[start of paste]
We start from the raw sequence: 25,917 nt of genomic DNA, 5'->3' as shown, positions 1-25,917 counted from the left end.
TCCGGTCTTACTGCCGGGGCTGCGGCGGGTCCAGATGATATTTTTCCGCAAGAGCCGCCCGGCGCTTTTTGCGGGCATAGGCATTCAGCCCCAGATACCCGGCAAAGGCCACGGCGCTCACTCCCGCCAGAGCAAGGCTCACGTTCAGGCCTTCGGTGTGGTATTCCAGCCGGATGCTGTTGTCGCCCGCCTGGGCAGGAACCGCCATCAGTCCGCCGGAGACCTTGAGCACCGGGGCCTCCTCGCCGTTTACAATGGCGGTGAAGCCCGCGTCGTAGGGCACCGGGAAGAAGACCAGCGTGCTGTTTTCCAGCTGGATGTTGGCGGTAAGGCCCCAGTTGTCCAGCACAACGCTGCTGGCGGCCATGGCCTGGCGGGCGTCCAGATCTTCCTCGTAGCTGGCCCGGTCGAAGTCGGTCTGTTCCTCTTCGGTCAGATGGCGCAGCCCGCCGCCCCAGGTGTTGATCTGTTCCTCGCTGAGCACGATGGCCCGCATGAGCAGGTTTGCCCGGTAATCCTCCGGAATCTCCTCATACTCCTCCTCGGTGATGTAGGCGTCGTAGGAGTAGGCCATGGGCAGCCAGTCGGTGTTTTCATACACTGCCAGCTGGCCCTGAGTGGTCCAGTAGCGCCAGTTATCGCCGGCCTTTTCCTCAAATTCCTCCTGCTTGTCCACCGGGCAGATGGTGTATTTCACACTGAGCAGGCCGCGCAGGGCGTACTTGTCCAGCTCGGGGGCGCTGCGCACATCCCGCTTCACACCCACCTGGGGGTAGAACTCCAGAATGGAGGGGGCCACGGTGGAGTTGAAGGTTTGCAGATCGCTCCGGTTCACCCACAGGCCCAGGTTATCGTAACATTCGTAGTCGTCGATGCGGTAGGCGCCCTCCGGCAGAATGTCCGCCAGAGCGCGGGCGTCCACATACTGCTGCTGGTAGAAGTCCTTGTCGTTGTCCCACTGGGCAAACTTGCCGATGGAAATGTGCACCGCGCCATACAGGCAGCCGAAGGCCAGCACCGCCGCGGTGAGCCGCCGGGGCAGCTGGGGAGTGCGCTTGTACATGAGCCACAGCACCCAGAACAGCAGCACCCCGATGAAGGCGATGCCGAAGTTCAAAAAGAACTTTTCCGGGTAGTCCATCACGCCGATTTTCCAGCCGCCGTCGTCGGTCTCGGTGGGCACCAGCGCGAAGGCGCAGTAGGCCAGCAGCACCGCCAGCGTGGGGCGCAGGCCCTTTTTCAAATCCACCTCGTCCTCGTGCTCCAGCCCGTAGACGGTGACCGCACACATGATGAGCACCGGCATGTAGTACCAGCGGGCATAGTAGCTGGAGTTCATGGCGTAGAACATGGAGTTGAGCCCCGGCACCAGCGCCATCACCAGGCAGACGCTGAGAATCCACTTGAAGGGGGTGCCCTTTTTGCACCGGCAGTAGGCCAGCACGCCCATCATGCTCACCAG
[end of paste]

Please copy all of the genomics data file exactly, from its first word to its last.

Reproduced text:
We start from the raw sequence: 25,917 nt of genomic DNA, 5'->3' as shown, positions 1-25,917 counted from the left end.
TCCGGTCTTACTGCCGGGGCTGCGGCGGGTCCAGATGATATTTTTCCGCAAGAGCCGCCCGGCGCTTTTTGCGGGCATAGGCATTCAGCCCCAGATACCCGGCAAAGGCCACGGCGCTCACTCCCGCCAGAGCAAGGCTCACGTTCAGGCCTTCGGTGTGGTATTCCAGCCGGATGCTGTTGTCGCCCGCCTGGGCAGGAACCGCCATCAGTCCGCCGGAGACCTTGAGCACCGGGGCCTCCTCGCCGTTTACAATGGCGGTGAAGCCCGCGTCGTAGGGCACCGGGAAGAAGACCAGCGTGCTGTTTTCCAGCTGGATGTTGGCGGTAAGGCCCCAGTTGTCCAGCACAACGCTGCTGGCGGCCATGGCCTGGCGGGCGTCCAGATCTTCCTCGTAGCTGGCCCGGTCGAAGTCGGTCTGTTCCTCTTCGGTCAGATGGCGCAGCCCGCCGCCCCAGGTGTTGATCTGTTCCTCGCTGAGCACGATGGCCCGCATGAGCAGGTTTGCCCGGTAATCCTCCGGAATCTCCTCATACTCCTCCTCGGTGATGTAGGCGTCGTAGGAGTAGGCCATGGGCAGCCAGTCGGTGTTTTCATACACTGCCAGCTGGCCCTGAGTGGTCCAGTAGCGCCAGTTATCGCCGGCCTTTTCCTCAAATTCCTCCTGCTTGTCCACCGGGCAGATGGTGTATTTCACACTGAGCAGGCCGCGCAGGGCGTACTTGTCCAGCTCGGGGGCGCTGCGCACATCCCGCTTCACACCCACCTGGGGGTAGAACTCCAGAATGGAGGGGGCCACGGTGGAGTTGAAGGTTTGCAGATCGCTCCGGTTCACCCACAGGCCCAGGTTATCGTAACATTCGTAGTCGTCGATGCGGTAGGCGCCCTCCGGCAGAATGTCCGCCAGAGCGCGGGCGTCCACATACTGCTGCTGGTAGAAGTCCTTGTCGTTGTCCCACTGGGCAAACTTGCCGATGGAAATGTGCACCGCGCCATACAGGCAGCCGAAGGCCAGCACCGCCGCGGTGAGCCGCCGGGGCAGCTGGGGAGTGCGCTTGTACATGAGCCACAGCACCCAGAACAGCAGCACCCCGATGAAGGCGATGCCGAAGTTCAAAAAGAACTTTTCCGGGTAGTCCATCACGCCGATTTTCCAGCCGCCGTCGTCGGTCTCGGTGGGCACCAGCGCGAAGGCGCAGTAGGCCAGCAGCACCGCCAGCGTGGGGCGCAGGCCCTTTTTCAAATCCACCTCGTCCTCGTGCTCCAGCCCGTAGACGGTGACCGCACACATGATGAGCACCGGCATGTAGTACCAGCGGGCATAGTAGCTGGAGTTCATGGCGTAGAACATGGAGTTGAGCCCCGGCACCAGCGCCATCACCAGGCAGACGCTGAGAATCCACTTGAAGGGGGTGCCCTTTTTGCACCGGCAGTAGGCCAGCACGCCCATCATGCTCACCAG